Swanson-Fellows, H., Gold, J., Osann, K., Flodman, P., Clark, S., Roof, E., Dykens, E., Butler, M.G., Miller, J., Driscoll, D. & Kimonis, V. (2014). Analysis of phenotype in a large cohort of patients with Prader-Willi syndrome: Differences between gender, molecular type and growth hormone use. 2014 American College of Medical Genetics and Genomics (ACMG) Annual Clinical Genetics Meeting, March 25-29, Nashville, Tennessee.
Irizarry, K., Bain, J., Butler, M.G., Ilkayeva, O., Newgard, C., Muehlbauer, M., Broadhurst, D., Haqq, A. & Freemark, M. (2014). Metabolic correlates of hyperphagia and insulin sensitivity in Prader-Willi syndrome and non-syndromic obesity. Pediatric Academic Societies (PAS) and Asian Society for Pediatric Research (ASPR) Joint Meeting, May 3-6, Vancouver, British Columbia, Canada
Aedma, K., Butler, M.G., Poje, A.B., Penick, E.C., & Manzardo, A.M. (2014). Influence of CAG repeat polymorphism of the androgen receptor (AR) gene on impulsive phenotype and psychiatric symptomology in alcohol dependent men. American Psychiatric Association, May 18-22, San Francisco, California.
Negi, R., Butler, M.G., Poje, A.B., Penick, E.C. & Manzardo, A.M. (2014). Relationship between cytokine levels and psychiatric measures in men with alcoholism. American Psychiatric Association, May 18-22, San Francisco, California.
Pendleton, T., Poje, A.B., Penick, E.C., Butler, M.G. & Manzardo, A.M. (2014). Alcoholism severity influences psychiatric symptomatology and treatment response to benfotiamine in males. American Psychiatric Association, May 18-22, San Francisco, California.
Judith Gross PhD and Grace Francis PhD, Assistant Research Professors at the Beach Center on Disability, presented an invited, half-day seminar on our research and training NIDRR-FI funded project, Assessing Family Employment Awareness Training (FEAT) June 29, 2014 at the annual APSE (the Association of People Supporting Employment first) conference in Long Beach, CA.
Liao, K., McCandliss, B., Carlson, S.E., Colombo, J. Shaddy, D.J., Kerling, E., Lepping, R., Gustafson, K.M. (2014) LCPUFA supplementation in infancy improves response inhibition in childhood. 11th Congress of the International Society for the Study of Fatty Acids and Lipids. June 28-July 2, Stockholm, Sweden.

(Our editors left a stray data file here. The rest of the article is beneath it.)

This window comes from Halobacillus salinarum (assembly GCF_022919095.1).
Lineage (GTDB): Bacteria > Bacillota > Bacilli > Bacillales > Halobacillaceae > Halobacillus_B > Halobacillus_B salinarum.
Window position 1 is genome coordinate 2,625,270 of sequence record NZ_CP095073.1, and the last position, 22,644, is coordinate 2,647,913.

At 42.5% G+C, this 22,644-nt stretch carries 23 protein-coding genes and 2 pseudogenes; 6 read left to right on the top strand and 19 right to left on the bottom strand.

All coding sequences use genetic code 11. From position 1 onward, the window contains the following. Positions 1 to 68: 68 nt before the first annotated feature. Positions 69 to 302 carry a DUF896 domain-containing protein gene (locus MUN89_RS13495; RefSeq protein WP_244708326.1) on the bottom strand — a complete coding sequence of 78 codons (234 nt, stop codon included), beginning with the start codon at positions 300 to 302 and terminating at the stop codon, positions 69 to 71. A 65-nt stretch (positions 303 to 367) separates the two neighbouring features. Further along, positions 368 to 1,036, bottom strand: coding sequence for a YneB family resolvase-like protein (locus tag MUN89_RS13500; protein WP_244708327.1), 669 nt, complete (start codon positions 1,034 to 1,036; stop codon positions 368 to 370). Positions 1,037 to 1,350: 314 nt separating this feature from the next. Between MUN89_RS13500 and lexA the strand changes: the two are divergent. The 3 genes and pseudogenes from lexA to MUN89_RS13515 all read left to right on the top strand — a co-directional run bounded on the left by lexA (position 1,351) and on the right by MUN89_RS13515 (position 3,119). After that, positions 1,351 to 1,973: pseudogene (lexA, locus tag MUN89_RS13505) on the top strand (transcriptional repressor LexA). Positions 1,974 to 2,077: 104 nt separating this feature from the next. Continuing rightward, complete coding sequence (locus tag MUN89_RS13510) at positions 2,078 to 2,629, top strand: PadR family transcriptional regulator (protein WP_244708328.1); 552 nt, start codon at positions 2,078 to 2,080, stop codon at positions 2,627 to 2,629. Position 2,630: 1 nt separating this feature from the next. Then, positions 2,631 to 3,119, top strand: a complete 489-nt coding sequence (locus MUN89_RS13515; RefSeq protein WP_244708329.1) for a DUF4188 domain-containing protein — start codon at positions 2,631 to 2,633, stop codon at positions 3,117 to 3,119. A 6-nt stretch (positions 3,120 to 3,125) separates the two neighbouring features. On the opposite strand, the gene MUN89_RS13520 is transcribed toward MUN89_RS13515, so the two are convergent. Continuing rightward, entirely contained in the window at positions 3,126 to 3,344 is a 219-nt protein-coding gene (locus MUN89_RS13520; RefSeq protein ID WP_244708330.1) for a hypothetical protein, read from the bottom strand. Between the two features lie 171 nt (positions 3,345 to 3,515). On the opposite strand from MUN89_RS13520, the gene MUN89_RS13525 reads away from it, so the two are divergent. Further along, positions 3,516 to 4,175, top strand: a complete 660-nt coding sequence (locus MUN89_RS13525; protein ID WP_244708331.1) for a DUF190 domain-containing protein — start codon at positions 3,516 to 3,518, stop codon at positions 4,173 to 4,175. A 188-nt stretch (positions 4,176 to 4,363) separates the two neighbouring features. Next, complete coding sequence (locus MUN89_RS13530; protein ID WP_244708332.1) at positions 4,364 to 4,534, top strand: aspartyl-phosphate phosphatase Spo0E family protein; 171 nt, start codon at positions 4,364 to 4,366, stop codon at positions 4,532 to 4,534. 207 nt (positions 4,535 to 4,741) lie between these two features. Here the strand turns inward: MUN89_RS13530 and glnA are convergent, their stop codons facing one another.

Colombo, J., Carlson, S.E., Gustafson, K.M., Gajewski, B., Shaddy, D.J., Kerling, E.K., Thodosoff, J., Bondurant, A. (2014) No effect of maternal prenatal DHA supplementation on MacAruthur-Bates and Bayley Scales at 18 months. 11th Congress of the International Society for the Study of Fatty Acids and Lipids. June 28-July 2, Stockholm, Sweden.
In April, along with our partners Families Together, Inc., as part of their grant activities, Judith Gross conducted two FEAT trainings and related research for families with members with significant support needs and the professionals (e.g., teachers, case managers, employment specialists, benefits specialists) who support them to gain and maintain competitive employment in the community. They also provided a FEAT training in Emporia, KS and a bilingual (English and Spanish) FEAT training in Garden City, KS.
As a follow-up to these two trainings, they led follow-up technical assistance meetings in July 2014 held in the community’s Workforce Centers (another partner in the delivery of the research grant).
Gross and colleagues also have two trainings coming up in October in the communities of Derby and Wichita, KS.